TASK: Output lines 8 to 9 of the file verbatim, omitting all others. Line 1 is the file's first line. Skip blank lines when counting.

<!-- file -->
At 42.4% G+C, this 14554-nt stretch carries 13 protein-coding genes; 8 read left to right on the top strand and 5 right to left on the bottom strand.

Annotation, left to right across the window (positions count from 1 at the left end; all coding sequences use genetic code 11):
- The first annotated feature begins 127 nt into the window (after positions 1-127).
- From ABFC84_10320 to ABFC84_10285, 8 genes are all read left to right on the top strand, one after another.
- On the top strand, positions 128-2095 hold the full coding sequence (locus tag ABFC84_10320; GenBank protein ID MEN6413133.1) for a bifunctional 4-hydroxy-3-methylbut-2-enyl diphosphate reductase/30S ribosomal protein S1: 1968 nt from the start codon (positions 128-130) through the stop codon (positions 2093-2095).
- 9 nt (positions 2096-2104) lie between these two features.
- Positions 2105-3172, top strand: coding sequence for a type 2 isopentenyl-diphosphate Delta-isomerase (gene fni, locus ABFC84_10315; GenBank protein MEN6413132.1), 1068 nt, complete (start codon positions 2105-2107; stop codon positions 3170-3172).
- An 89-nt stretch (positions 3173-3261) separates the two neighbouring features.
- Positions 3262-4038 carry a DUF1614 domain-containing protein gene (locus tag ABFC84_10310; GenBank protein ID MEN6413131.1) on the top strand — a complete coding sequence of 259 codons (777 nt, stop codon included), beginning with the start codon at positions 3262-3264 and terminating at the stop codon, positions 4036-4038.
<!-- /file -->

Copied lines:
- An 89-nt stretch (positions 3173-3261) separates the two neighbouring features.
- Positions 3262-4038 carry a DUF1614 domain-containing protein gene (locus tag ABFC84_10310; GenBank protein ID MEN6413131.1) on the top strand — a complete coding sequence of 259 codons (777 nt, stop codon included), beginning with the start codon at positions 3262-3264 and terminating at the stop codon, positions 4036-4038.